Theresa Bentaas: Woman convicted of the death of a newborn son in 1981 released from prison after three months

A South Dakta woman convicted last year in the death of her newborn son in 1981 was released from prison after less than three months.

Theresa Bentaas, 60, was sentenced to 10 years, nine of which were suspended by a judge, after pleading guilty to first-degree manslaughter over the death of baby Andrew in December 2021.

She reported to jail Jan. 15 and was paroled March 17, and while she was not immediately released, the South Dakota Department of Justice has confirmed that she is now free.

Newborn baby “Andrew John Doe” was found wrapped in a blanket in a ditch in Sioux Falls, South Dakota, on February 28, 1981 after the bundle was discovered by a motorist, but by the time officers got to the scene, that was it baby dead

An autopsy determined the newborn had likely died from the exposure and failure to help the baby maintain an airway during delivery.

An inquest into the baby’s death and an attempt to identify his parents went cold for almost four decades before the case was on hold.

Sioux Falls Police Department detective Mike Webb reopened the case to try to obtain DNA evidence for testing after learning that court documents said all previous testable evidence had been destroyed in 1995.

Baby Andrew’s body was exhumed in 2009 and sent to the North Texas University Science Center to extract DNA from bone and tissue, but no genetic matches were found.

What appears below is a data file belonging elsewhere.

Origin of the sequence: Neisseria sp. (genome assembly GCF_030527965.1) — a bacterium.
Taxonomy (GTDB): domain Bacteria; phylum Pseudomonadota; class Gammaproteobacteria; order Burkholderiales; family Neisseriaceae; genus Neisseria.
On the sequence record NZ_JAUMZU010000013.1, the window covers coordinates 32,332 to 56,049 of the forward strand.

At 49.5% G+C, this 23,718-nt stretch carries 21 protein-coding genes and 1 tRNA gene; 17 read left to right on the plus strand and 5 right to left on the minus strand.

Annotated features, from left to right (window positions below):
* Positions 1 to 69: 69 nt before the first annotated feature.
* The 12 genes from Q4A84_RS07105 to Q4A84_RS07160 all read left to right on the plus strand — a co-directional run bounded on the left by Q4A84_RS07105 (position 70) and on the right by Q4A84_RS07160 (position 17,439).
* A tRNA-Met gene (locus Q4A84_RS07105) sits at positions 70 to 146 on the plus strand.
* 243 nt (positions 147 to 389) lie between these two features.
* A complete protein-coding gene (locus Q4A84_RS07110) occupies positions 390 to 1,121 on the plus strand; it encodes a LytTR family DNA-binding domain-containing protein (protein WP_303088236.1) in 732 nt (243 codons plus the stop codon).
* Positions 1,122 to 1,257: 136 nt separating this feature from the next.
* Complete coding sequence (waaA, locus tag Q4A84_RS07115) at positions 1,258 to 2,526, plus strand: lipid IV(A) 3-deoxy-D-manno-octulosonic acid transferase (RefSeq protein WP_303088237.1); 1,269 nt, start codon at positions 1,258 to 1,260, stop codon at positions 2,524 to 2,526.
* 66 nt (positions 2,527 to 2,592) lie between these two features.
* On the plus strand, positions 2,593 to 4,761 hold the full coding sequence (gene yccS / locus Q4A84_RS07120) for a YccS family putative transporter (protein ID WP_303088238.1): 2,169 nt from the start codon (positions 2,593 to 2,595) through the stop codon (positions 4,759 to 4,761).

The DNA samples were tested each year without finding a match, but with advances in technology in the field, they were submitted to Parabon NanoLabs, Inc. in 2019, who found two possible genetic matches.

Investigators used these matches to create a family tree that led to Theresa Bentaas and Dirk Bentaas, who both lived together in Sioux Falls.

Sioux Falls police then confiscated a cigarette butt, beer and water container from the trash at her home, and the female DNA on the evidence “could not be ruled out that it came from baby Doe’s birth mother,” according to the court documents.

During a parole hearing in March, Bentaas, who was 19 when she gave birth, was asked by the board if her son was alive when she left his body outside.

“He didn’t move. He wasn’t breathing. He wasn’t alive,” she told them.

Her defense attorneys previously told the court that her client did not know she was pregnant until the baby was born and that he was not breathing after the birth.

The court heard medical records show she did not seek treatment for the pregnancy before giving birth.

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